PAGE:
Bury Me at The Marketplace

Sharing narratives

I am inspired by travelling narratives, by moving stories, and by forms that take root from a place of communal sharing than individual enjoyment. I am a student in the literatures, and have found that novels and other books constantly require retraction from community—in that you would have to go sit lonesome on a bench or in your room quietly to read—perhaps making this a core reason why most people, in my country (?), don’t read. In most of our cultures, the art of storytelling is communal, inclusive, and accessible.

I am inspired by narratives that boast their own dialects, that burst with local intonations, and by stories that move with the rhythms of their music. The English literature departments in postcolonial Africa are a point of contention—the term ‘English’ points not only to a language, but to a culture and geographical space. Most of my people would not take easily to a novel that opens with a scene on the banks of the Thames River… This is why my academic research thus far has solely focused on literatures that speak of our own landscapes, cultures, languages, and traditions.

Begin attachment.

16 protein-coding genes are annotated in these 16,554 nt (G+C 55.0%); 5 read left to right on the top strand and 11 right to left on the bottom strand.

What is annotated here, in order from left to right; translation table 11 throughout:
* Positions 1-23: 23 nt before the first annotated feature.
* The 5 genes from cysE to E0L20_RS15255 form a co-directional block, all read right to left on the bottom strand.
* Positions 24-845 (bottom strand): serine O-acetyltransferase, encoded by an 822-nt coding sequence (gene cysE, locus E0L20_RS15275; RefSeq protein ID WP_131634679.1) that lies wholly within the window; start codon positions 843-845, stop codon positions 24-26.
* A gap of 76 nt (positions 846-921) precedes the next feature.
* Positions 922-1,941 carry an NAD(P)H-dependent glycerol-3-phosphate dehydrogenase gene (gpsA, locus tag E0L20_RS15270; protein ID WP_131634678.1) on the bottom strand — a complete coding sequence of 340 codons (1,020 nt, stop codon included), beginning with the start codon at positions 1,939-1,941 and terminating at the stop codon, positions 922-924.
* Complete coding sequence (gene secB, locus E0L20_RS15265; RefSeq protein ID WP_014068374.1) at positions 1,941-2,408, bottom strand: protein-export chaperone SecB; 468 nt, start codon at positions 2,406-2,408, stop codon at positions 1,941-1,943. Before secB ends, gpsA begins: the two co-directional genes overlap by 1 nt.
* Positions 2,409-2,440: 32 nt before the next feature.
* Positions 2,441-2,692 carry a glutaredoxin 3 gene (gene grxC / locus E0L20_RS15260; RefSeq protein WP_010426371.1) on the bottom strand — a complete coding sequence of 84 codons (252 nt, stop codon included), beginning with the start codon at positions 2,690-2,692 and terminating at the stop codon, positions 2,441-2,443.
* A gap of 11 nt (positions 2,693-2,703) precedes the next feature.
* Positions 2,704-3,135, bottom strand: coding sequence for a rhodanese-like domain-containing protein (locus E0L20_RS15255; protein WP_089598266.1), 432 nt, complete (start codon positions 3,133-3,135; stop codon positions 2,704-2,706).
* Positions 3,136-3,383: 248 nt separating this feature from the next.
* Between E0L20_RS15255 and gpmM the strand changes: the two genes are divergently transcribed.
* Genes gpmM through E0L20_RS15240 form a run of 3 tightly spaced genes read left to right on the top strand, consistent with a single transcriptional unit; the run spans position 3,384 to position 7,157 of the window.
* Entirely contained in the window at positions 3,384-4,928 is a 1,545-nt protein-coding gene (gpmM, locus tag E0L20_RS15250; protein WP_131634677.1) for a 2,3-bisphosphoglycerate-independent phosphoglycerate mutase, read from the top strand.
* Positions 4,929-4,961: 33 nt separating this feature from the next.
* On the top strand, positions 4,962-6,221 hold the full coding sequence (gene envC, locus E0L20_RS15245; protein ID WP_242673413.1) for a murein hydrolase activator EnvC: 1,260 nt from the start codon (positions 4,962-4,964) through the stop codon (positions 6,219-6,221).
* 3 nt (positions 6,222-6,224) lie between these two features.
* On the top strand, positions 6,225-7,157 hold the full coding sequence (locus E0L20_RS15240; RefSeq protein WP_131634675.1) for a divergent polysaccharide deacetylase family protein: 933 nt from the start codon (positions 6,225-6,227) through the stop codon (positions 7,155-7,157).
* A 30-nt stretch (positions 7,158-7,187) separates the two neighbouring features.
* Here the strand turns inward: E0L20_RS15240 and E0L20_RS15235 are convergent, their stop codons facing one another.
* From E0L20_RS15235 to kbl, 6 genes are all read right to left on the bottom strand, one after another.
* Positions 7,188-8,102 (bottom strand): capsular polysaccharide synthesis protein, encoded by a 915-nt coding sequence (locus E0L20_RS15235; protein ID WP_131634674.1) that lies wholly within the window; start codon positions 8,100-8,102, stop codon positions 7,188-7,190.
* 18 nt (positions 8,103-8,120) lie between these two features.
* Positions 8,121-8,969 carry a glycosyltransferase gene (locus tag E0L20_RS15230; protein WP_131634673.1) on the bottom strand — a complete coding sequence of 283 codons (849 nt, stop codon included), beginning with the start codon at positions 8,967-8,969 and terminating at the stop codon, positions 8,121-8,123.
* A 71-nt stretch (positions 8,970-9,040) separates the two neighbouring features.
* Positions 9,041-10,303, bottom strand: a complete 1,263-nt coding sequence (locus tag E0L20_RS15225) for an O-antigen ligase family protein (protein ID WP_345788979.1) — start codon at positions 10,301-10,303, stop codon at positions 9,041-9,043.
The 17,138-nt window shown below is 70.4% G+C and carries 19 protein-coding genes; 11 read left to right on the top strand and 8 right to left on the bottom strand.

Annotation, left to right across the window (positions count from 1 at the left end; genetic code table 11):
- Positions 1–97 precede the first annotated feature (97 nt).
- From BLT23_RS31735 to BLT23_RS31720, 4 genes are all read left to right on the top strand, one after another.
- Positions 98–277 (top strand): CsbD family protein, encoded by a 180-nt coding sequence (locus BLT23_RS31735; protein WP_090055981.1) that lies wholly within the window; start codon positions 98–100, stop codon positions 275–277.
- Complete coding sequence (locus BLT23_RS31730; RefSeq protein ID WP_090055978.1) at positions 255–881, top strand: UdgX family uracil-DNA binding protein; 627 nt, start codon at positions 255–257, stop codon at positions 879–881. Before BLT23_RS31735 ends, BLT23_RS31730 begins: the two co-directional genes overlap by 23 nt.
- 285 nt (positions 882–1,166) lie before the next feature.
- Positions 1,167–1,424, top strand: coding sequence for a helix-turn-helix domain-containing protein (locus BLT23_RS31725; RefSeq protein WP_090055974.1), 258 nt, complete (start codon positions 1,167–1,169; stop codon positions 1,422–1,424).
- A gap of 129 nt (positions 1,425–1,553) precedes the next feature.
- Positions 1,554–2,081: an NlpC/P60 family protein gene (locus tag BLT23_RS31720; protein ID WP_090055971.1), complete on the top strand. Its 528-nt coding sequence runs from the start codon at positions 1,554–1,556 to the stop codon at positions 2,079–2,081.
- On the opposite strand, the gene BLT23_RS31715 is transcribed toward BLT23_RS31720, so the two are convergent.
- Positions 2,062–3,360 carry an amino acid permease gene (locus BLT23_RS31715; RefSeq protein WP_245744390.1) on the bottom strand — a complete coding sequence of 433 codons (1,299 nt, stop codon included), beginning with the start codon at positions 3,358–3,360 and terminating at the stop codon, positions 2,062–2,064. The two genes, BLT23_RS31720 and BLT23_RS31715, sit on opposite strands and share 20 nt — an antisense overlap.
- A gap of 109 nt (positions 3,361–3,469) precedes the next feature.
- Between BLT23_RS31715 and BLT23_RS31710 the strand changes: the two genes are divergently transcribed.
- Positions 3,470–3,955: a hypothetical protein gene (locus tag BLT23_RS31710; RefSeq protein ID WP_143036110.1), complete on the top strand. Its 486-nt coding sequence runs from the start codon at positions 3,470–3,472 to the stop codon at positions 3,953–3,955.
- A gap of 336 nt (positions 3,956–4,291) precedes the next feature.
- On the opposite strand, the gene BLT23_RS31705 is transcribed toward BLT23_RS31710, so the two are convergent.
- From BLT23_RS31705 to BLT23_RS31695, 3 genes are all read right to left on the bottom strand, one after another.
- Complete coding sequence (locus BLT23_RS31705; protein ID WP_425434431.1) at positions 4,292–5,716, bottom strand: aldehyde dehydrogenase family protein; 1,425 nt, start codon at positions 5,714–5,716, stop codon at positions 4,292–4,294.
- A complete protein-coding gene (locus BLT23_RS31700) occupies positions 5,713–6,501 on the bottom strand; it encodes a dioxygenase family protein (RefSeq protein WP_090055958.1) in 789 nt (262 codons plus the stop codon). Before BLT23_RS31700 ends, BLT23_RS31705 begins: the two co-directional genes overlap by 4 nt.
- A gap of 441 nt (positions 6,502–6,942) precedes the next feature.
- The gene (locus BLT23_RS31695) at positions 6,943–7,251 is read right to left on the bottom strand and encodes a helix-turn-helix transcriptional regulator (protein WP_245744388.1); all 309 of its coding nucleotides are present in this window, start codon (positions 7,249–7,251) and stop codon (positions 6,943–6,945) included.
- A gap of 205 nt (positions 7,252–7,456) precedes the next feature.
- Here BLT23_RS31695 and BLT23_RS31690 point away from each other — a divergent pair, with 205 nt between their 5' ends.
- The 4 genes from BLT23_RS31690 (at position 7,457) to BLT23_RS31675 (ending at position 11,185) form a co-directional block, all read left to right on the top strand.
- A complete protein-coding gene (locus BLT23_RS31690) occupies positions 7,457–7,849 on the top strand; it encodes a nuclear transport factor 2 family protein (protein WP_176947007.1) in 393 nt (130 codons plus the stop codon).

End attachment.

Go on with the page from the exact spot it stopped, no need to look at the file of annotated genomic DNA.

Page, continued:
I am moved by the idea of travelling narratives, of newly packaged forms and styles that are accessible to all that traverse its landscapes. Literature has mostly been an elitist art form, perhaps the most inclusive and aristocratic, mostly enjoyed in closed halls of high brow entertainment. I am excited by the notion of breaking down those barriers and setting stories free; liberating narratives to reach spaces previously unthought-of. I find worth in depleting the traditional literary form; tradition is a dying hallmark of culture. Culture is fluid and malleable in the 21st century.

I am happy to reveal that I am officially shooting a documentary on South African poet laureate Keorapetse Kgositsile’s lifework. I am not satisfied with investing energy and time with researching his work and sealing it in libraries of the ivory tower. His story is one that must be released from the exact traditions which he sought to be liberated from. His story must be packaged to move in unsuspected places. It must be, like his very life, a travelling narrative. It must move to the rhythms of his Setswana, his jazz, his mbaqanga, and dance freely to the baseline of Johnny Dyani the maestro (they collaborated in 1977 at FESTAC, Nigeria).